PART II.—SYDNEY AT Melbourne I spoke of the new knowledge of the properties of living things which Mendelian analysis has brought us. I indicated how these discoveries are affecting our outlook on that old problem of natural history, the origin and nature of species, and the chief conclusion I drew was the negative one, that, though we must hold to our faith in the evolution of species, there is little evidence as to how it has come about, and no clear proof that the process is continuing in any considerable degree at the presenttime. The thought uppermost in our minds is that knowledge of the nature of life is altogether too slender to warrant speculation on these fundamental subjects. Did we presume to offer such speculations they would have no more value than those which alchemists might have made as to the nature of the elements. But though in regard to these theoretical aspects we must confess to such deep ignorance, enough has been learnt of the general course of heredity within a single species to justify many practical conclusions which cannot in the main be shaken. I propose now to develop some of these conclusions in regard to our own species, Man.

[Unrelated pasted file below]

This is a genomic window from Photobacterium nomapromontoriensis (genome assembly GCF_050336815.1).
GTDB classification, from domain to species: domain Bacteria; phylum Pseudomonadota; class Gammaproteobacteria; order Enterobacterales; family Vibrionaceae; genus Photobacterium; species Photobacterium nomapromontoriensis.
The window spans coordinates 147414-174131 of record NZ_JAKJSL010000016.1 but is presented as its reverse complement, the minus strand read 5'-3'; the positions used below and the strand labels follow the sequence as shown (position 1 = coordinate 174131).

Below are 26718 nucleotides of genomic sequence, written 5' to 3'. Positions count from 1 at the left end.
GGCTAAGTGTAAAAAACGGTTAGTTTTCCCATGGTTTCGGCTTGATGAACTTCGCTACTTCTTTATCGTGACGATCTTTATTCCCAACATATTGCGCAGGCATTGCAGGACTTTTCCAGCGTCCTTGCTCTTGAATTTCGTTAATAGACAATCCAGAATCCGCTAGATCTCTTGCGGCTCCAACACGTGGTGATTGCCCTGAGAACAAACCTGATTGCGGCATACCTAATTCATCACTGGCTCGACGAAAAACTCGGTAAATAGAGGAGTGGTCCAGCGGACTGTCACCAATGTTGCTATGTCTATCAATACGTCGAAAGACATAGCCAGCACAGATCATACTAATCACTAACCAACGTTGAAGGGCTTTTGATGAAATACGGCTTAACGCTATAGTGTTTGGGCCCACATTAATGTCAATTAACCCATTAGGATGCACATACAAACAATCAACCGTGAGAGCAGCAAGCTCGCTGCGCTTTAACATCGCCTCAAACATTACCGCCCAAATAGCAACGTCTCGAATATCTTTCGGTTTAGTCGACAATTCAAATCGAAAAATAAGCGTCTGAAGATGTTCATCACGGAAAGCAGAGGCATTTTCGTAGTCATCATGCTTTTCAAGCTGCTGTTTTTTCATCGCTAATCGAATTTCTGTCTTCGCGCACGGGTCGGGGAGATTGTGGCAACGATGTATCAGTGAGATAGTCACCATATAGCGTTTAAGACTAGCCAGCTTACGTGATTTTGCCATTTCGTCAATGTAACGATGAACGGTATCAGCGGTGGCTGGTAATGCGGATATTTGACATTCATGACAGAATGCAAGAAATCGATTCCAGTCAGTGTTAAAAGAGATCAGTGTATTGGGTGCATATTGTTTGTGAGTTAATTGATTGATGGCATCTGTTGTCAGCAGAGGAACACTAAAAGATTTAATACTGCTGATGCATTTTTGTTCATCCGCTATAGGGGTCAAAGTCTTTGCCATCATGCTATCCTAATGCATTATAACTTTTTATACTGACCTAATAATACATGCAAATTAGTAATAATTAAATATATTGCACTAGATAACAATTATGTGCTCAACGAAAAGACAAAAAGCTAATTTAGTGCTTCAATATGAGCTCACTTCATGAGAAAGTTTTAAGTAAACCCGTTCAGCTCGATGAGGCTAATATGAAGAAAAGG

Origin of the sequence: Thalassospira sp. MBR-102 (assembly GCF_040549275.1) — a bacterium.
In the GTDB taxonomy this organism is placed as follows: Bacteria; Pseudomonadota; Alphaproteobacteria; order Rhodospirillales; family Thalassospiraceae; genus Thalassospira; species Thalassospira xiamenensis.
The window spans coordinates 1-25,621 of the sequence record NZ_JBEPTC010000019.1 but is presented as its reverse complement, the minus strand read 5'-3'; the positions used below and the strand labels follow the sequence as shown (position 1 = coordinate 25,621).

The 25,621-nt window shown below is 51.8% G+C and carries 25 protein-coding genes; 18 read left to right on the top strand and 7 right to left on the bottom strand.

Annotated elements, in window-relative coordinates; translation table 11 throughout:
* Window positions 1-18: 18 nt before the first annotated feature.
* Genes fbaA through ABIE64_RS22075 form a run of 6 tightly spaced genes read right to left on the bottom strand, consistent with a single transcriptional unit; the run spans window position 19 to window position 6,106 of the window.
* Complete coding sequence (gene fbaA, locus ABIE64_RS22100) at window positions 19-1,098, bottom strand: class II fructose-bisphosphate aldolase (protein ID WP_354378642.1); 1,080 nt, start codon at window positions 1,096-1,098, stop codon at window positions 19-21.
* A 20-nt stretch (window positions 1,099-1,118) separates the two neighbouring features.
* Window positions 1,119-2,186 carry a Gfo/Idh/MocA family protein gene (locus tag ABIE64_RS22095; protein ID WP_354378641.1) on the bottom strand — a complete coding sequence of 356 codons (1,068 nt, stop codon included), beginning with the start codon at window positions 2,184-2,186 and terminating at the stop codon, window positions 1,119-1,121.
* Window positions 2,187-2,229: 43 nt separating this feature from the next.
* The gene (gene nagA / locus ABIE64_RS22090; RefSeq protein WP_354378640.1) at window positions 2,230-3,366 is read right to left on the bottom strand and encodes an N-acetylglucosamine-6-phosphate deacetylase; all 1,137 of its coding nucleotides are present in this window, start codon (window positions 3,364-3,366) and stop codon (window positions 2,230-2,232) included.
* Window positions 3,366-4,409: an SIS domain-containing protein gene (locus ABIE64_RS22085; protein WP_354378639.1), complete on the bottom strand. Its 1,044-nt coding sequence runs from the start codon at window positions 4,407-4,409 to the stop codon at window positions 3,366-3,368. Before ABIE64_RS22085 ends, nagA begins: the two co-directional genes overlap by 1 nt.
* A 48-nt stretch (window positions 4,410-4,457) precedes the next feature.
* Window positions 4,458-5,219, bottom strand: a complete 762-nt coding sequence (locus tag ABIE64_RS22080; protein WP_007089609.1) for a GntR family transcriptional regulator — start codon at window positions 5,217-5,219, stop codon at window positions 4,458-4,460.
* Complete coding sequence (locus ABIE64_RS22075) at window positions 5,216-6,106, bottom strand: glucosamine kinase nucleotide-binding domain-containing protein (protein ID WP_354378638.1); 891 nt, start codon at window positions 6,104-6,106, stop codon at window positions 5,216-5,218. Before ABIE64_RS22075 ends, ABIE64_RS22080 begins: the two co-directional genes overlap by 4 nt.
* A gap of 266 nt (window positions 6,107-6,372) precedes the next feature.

Trans. Chem. Soc., 1909, 95, 1275.
Trans. Chem. Soc., 1910, 97, 1578; Proc. Roy. Soc., A, 1912, 87, 204; 19 13, 89, 292; 1914, 90, 111.